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Bang, bang, scratch – The director’s signature

At Ban Phang Heng Secondary School three directors are responsible for the organization, structure, and bureaucracy. When it comes to getting official approval of something new, one has to go to the First Director.

One of our tasks  at the secondary school is to offer “Activities”. Team I and II experimented with different Activity formats and tried out different artistic language-teaching techniques (songs, dance, games), and Team III established the first English Conversation Club. It took off really well, so Team IV added the Games Club, the ABC Club, and the Science Lab Activity Time.

Team V continued all four, albeit not on a daily basis anymore, and added the new Drama Club. Before our “Clubs” can officially start during “Activity Time” (3 – 4 p.m. from Monday to Thursday), however, they first have to be permitted. How exactly? With the director’s signature.

This is the procedure I followed to get the two Clubs I was resposible for, the “Science Lab Activity Time” and the “English Games Club”, approved:

Before the clubs can start they also have to be announced and promoted, of course, else nobody will know about them. So at the beginning of each project phase or at the beginning of a new club, we, the volunteers, advertise them. How? Through posters.

(Editor’s note: This proved to be a little tricky with the ABC Club. It was supposed to help pupils who cannot read or write the Latin alphabet. It turned out that translating the poster would not help much, either, as some pupils apparently also cannot read Lao. Lao is not the first or only language for all pupils, and in the remote rural areas children often still do not get regular schooling, for want of teachers or schools, or family reasons. Sometimes new schools are built in the remote areas by foreign aid, but then there are no teachers to put inside. In one ethnic group, there is also no written alphabet to start with. After figuring all this out, the Club was advertised orally, and the classroom filled up.)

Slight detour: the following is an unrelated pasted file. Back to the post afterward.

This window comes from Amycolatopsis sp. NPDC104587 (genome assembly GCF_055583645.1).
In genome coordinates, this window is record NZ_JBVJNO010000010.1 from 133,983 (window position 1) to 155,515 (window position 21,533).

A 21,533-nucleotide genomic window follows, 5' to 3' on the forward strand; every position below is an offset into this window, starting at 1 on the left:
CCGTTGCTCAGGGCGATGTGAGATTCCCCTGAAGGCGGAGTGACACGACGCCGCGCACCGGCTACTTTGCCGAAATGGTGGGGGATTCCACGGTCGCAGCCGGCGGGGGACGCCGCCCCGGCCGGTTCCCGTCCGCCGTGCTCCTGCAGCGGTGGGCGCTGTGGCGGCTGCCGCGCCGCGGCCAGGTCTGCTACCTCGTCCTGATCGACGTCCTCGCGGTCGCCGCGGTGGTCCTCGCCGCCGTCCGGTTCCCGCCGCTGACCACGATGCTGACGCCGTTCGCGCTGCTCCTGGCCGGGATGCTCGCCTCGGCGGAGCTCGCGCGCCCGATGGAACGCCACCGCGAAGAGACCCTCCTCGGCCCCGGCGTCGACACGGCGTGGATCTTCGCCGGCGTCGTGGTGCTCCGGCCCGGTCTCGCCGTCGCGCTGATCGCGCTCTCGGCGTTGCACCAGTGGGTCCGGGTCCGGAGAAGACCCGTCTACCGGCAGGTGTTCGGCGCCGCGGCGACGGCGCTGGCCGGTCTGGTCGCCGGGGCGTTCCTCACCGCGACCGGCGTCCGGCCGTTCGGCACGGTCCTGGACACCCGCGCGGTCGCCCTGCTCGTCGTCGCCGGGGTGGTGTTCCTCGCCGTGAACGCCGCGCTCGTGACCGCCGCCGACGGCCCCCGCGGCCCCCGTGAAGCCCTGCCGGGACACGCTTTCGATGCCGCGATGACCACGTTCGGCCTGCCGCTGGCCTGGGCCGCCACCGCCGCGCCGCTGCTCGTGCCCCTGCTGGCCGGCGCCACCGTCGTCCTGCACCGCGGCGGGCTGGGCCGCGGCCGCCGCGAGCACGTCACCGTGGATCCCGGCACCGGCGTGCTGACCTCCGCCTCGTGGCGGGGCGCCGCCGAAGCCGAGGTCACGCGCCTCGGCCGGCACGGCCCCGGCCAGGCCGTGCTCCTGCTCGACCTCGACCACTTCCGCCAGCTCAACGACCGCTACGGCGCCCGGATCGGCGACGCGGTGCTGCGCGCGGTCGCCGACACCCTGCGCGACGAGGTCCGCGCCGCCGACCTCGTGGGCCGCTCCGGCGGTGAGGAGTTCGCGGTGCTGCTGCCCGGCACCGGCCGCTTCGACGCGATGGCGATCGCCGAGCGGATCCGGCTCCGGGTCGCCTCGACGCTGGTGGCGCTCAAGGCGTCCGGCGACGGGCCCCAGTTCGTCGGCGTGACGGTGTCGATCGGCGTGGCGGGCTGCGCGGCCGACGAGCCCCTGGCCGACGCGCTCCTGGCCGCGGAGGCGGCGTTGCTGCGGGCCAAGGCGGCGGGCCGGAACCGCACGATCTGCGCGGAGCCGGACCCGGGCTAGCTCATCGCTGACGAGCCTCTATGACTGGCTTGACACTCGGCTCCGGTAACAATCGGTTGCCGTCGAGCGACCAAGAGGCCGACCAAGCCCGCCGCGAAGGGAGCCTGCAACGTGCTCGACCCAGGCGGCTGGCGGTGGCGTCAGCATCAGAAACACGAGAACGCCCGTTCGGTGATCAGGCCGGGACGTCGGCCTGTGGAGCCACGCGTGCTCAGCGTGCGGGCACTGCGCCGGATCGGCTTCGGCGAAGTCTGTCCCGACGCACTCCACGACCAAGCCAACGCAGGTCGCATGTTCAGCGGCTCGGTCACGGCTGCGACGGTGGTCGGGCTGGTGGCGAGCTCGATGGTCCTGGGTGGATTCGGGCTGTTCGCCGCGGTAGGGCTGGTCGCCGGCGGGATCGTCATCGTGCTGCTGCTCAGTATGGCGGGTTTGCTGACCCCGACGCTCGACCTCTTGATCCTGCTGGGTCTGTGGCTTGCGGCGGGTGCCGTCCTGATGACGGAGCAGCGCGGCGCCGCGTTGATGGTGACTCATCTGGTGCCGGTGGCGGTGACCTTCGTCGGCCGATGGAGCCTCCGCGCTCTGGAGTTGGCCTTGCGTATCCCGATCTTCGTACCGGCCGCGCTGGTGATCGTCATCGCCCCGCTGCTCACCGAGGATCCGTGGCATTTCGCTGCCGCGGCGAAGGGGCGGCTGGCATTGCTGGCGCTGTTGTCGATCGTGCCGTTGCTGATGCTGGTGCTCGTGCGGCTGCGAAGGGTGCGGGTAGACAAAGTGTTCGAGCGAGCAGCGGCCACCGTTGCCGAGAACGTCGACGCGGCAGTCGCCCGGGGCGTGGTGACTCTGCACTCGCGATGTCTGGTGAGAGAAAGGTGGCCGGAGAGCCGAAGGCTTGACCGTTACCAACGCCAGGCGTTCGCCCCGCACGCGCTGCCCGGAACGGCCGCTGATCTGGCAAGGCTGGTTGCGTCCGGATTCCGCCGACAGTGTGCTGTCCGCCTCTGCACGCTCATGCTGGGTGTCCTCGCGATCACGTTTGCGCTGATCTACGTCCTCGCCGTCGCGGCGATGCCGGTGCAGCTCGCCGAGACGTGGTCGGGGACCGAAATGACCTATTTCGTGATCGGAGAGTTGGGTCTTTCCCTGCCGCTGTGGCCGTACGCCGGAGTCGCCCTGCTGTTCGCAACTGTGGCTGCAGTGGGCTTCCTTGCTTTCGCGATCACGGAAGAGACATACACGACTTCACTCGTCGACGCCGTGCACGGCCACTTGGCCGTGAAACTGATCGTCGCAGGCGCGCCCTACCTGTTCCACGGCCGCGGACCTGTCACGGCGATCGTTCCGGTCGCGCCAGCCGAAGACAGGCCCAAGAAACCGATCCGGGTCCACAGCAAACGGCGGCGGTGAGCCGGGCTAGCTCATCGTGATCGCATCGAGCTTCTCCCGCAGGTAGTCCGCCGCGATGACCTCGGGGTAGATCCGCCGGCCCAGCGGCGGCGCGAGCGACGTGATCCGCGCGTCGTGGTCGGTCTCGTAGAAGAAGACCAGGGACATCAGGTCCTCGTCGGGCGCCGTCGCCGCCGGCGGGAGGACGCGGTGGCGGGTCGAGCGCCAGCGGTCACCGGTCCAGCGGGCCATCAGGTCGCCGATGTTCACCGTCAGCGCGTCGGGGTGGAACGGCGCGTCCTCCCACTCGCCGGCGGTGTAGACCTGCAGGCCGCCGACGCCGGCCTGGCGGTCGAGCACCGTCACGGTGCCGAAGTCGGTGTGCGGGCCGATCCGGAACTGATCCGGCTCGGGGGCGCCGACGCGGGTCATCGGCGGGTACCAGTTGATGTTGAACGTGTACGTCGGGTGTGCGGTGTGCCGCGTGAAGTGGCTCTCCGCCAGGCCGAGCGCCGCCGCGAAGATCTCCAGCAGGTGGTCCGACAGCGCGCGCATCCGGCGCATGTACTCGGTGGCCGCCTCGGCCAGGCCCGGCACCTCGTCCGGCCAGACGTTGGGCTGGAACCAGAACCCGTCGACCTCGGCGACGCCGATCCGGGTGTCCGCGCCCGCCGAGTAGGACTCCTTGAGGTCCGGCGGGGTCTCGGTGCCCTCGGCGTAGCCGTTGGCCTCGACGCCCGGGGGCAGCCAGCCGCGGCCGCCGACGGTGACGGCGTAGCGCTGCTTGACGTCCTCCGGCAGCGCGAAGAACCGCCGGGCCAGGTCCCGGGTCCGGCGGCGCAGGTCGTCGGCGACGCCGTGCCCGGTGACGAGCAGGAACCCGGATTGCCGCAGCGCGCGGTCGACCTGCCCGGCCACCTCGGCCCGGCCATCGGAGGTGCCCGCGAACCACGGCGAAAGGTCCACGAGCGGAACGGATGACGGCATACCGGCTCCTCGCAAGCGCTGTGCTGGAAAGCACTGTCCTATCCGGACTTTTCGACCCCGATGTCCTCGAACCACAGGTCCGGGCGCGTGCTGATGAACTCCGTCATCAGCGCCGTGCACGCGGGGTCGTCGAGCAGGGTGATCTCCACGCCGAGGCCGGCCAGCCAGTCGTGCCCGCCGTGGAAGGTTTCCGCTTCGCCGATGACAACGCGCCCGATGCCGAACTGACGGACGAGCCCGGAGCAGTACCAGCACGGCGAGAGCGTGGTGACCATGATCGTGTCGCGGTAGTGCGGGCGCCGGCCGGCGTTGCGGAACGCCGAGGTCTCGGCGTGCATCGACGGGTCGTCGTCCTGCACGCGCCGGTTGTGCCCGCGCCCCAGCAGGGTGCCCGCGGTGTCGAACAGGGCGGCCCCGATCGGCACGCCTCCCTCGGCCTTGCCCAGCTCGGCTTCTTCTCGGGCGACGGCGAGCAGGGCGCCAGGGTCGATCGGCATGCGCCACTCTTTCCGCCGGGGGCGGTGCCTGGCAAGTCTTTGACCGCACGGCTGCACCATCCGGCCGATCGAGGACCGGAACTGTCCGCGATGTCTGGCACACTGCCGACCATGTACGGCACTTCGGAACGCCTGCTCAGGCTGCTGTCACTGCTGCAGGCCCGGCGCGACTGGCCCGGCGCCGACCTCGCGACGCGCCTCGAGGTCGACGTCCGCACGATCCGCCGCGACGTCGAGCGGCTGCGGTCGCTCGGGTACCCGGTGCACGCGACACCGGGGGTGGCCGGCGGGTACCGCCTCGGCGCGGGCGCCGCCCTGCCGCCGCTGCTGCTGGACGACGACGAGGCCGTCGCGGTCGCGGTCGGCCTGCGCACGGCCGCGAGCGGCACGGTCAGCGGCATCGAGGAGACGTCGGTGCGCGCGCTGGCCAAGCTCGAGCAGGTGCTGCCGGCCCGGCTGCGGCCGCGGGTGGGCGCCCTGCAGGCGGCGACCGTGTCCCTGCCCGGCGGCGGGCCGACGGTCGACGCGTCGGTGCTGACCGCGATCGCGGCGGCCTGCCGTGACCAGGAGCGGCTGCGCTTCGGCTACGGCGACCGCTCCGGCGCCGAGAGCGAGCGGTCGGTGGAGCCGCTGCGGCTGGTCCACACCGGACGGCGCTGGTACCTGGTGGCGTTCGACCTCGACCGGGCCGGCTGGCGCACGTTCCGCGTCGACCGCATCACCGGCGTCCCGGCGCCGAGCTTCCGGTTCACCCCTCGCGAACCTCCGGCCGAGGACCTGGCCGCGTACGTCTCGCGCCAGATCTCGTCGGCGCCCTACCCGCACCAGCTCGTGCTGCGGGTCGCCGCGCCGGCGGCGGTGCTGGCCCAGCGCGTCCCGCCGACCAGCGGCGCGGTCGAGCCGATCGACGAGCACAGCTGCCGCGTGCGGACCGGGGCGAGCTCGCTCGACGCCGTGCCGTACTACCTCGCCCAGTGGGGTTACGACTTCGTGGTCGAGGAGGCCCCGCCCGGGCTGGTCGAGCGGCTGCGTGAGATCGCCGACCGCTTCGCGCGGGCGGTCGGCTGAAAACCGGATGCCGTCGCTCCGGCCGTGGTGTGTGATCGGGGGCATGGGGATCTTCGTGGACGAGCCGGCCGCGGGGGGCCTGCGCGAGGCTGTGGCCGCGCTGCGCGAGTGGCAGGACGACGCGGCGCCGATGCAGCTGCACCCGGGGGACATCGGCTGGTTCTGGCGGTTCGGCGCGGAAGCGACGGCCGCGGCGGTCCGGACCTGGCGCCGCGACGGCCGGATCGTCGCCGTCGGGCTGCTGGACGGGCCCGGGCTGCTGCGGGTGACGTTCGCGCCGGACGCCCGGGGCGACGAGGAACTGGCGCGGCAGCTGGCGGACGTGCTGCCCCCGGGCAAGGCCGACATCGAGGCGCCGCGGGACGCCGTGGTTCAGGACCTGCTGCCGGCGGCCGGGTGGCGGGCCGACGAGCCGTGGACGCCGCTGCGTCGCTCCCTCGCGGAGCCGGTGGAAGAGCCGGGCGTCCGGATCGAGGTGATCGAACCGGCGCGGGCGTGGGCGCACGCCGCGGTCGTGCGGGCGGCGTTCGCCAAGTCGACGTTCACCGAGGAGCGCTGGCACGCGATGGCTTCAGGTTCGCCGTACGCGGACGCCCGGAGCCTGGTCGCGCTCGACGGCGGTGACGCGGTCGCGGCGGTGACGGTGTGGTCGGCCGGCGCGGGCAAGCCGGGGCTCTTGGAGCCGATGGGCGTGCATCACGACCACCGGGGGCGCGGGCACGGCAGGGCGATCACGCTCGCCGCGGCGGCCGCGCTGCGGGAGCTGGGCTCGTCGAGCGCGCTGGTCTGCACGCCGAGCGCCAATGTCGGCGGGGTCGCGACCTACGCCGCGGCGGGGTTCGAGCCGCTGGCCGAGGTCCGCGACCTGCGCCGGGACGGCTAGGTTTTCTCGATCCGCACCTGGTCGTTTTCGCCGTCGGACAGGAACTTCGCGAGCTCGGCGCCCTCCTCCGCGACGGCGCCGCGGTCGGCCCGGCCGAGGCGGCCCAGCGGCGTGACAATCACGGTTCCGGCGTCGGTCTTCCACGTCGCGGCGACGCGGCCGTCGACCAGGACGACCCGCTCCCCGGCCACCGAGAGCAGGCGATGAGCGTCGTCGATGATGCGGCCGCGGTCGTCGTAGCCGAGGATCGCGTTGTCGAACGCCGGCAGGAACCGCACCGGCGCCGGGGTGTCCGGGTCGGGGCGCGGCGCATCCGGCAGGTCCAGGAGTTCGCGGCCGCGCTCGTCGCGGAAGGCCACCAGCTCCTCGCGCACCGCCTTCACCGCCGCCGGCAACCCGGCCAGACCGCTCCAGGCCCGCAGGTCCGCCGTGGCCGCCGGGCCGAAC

One could imagine that the posters are simply hung up on the information board, but there is a quite a procedure to go through from the copying machine to the pinning of the poster.

After having designed the poster for the Club, I print it twice. One printout is for the information board in the hallway outside,which all pupils pass all the time, and one is for the teachers’ Common Room. Before I go to the directors’ office, I ask one of the English teachers to accompany me in order to interpret, as the directors do not speak English. The directors’ office is located next to the teachers’ Common Room and divided into two parts. When you come in, first there are two desks on the right side, one for the Second and one for the Third Director. In the back of the office, separated by a glass door, is the desk of the First Director, Mr Khampheng Bounthalavong.

 

When I pass the first two desks, I put my hands together and politely slightly bow and say “sabai’dee” in the direction of the two directors, and then knock on the glass door. After a short pause, the First Director calls me in. We greet each other in Lao and English and I receive and return a friendly smile. After bringing forth my matter, my interpreter interprets, the director listens patiently, and then he asks me to sit down. Before I take a seat, I put the two posters on his desk. These are then checked carefully by the Lao teacher, who translates for Mr Khampheng what is written on the poster. After the translation…silence… the director keeps his eyes on the poster. His friendly face now looks very concentrated.

I catch myself  inadvertently holding my breath… until the First Director reaches for the first stamp – bang – then the second – bang – and I hear a scratching noise, which means his signature is on the poster now. Clubs approved? Yes!

Now the posters are copied and the copies are put in one of the many folders the director has in his office.

Then, finally, the posters with the important red stamps and the bouncy signature are handed back to me. The friendly smile reappears on the First Director’s face and I smile back a second time. I leave the office with a “khop chai lai lai” – thank you very much – I pass the other two desks again and go next door to the Didactics Room to get some sticky tape to hang up my Activity Time posters.

Bureaucracy in Laos

Lao society is dominated by hierarchies. This becomes visible in the bureaucracy, originally installed by French colonial rule. It can be complex and very difficult for us to understand. Everything needs to be approved with one or more stamps.

Many processes in daily life need to be checked and confirmed and this does not only concern official matters such as marriages or ID cards. In our case, we need to be declared and registered with the local authorities to be allowed to work at the (state) schools in Sikeud and Phang Heng.

When Lao people go to the offices for bureaucratic affairs they dress “properly”, take off their shoes before entering, and wait patiently until they are asked about their matter.

This is why it is not surprising, after all, why a poster announcing an English Club has to go through such a procedure. It is part of the country’s rules and routines. Even if the procedure might seem awkward or unnecessary to us at first – is there really such a big difference to our own (German!) bureaucracy? A director of a western school also wants to know what is happening in his institution.

Text by V. Golla

Photos by V. Golla & I. Martin

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